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‘It’s embarrassing’: World Cup sponsor Budweiser banned from selling beer in stadiums

Budweiser is one of the main brands sponsoring the World Cup, but a last-minute decision to ban alcohol in stadiums in Qatar could leave it wondering about the future of the partnership.

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Qatar banned the sale of alcohol in stadiums during the World Cup less than 48 hours before the start of the tournament.

The move puts FIFA World Cup sponsor Budweiser in a difficult position, as the brand had been given the exclusive right to sell beer in stadiums during matches.

In a now-deleted tweet from its official account, the AB InBev-owned beer brand simply tweeted, “Well that’s embarrassing…”.

AB InBev, which is paying around £60m over four years for sponsorship of Budweiser, acknowledged that “some of the planned stadium activations cannot go ahead due to circumstances beyond our control”, but has said the company is looking forward to further activities.

Tournament organizer FIFA confirmed the decision to ban the sale of alcohol in the stadium earlier today. “Following discussions between the host country authorities and FIFA, it has been decided to concentrate the sale of alcoholic beverages on the FIFA Fan Festival, other fan destinations and licensed venues, removing the beer outlets at the stadium perimeters of the 2022 FIFA World Cup in Qatar”. It said.

In the statement, he also thanked Budweiser’s parent company, AB InBev, for its “understanding,” and said sales of Bud Zero, the brand’s alcohol-free lager, would not be affected.

GlobalData’s head of sports analytics, Conrad Wiacek, said the decision to remove in-stadium alcohol sales “risks alienating” the brand, which is one of FIFA’s main sponsors. He notes that the brand’s partnership with football’s governing body needs to be renewed after this World Cup.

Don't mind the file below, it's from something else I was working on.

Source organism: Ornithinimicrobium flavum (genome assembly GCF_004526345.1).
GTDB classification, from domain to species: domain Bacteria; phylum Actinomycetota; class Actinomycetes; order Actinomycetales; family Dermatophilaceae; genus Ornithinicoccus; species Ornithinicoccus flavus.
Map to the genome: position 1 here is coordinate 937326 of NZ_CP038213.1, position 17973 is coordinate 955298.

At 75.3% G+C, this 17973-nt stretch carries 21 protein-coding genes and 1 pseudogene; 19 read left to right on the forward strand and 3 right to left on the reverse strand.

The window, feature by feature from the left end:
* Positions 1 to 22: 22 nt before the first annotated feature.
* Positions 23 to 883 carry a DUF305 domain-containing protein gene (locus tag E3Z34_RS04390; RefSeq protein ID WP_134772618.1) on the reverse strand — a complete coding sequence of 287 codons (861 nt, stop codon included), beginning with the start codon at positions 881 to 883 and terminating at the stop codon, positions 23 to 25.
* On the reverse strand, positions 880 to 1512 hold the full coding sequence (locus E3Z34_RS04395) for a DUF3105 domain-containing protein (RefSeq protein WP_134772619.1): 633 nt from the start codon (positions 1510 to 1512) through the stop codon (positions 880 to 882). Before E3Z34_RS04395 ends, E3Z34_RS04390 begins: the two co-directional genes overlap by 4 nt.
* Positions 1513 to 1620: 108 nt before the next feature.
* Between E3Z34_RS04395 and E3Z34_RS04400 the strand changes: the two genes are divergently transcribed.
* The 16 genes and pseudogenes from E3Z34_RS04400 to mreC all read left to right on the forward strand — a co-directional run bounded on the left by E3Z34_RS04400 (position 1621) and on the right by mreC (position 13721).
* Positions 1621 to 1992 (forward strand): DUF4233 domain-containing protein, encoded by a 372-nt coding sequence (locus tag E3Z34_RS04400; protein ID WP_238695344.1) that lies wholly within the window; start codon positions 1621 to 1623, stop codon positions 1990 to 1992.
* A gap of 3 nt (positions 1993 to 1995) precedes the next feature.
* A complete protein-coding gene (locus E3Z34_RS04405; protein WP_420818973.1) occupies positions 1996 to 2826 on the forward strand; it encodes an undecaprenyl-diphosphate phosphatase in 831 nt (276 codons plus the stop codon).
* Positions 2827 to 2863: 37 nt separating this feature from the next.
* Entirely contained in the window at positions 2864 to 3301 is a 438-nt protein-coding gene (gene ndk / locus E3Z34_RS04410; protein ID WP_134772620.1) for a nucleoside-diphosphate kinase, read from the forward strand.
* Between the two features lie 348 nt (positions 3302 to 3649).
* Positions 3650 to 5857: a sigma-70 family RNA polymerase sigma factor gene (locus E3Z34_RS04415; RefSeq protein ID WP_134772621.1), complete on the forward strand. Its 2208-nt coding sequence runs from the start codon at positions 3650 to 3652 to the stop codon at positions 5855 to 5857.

“The fallout from Qatar’s decision could include tougher negotiations for [Budweiser’s] contract renewal for 2026, where FIFA would have generally expected to double the current sponsorship fee,” he says.

Marketing Week columnist and author Harry Lang says it’s a “new low” for what he calls “the least anticipated World Cup in history”.

“The biggest surprise is the timing – Bud would have signed this deal years ago, so what prompted the hosts to remove the last morsel of joy for parched fans just before kick-off? Nothing in this tournament makes sense, so I guess we shouldn’t be surprised,” he said.

When will the sponsors realize they can’t win the Qatar World Cup?

Lang adds, “Now Budweiser’s attorneys will be bathed in tears from its trademark team.”

Qatar has strict alcohol consumption laws in place, which are only allowed in certain places. However, when he won the World Cup in 2010, he agreed to relax those rules for the tournament.

While the decision may have left sponsor Budweiser feeling aggrieved, GlobalData’s Wiacek suggests the brand will likely think twice before immediately pulling out of its FIFA partnership, especially with the upcoming 2026 World Cup being staged in America. North.

“Budweiser will be careful to cut ties with the governing body, as the 2026 U.S. tournament will be highly prized. Going elsewhere would open up opportunities for other alcohol brands in its wake,” he says.



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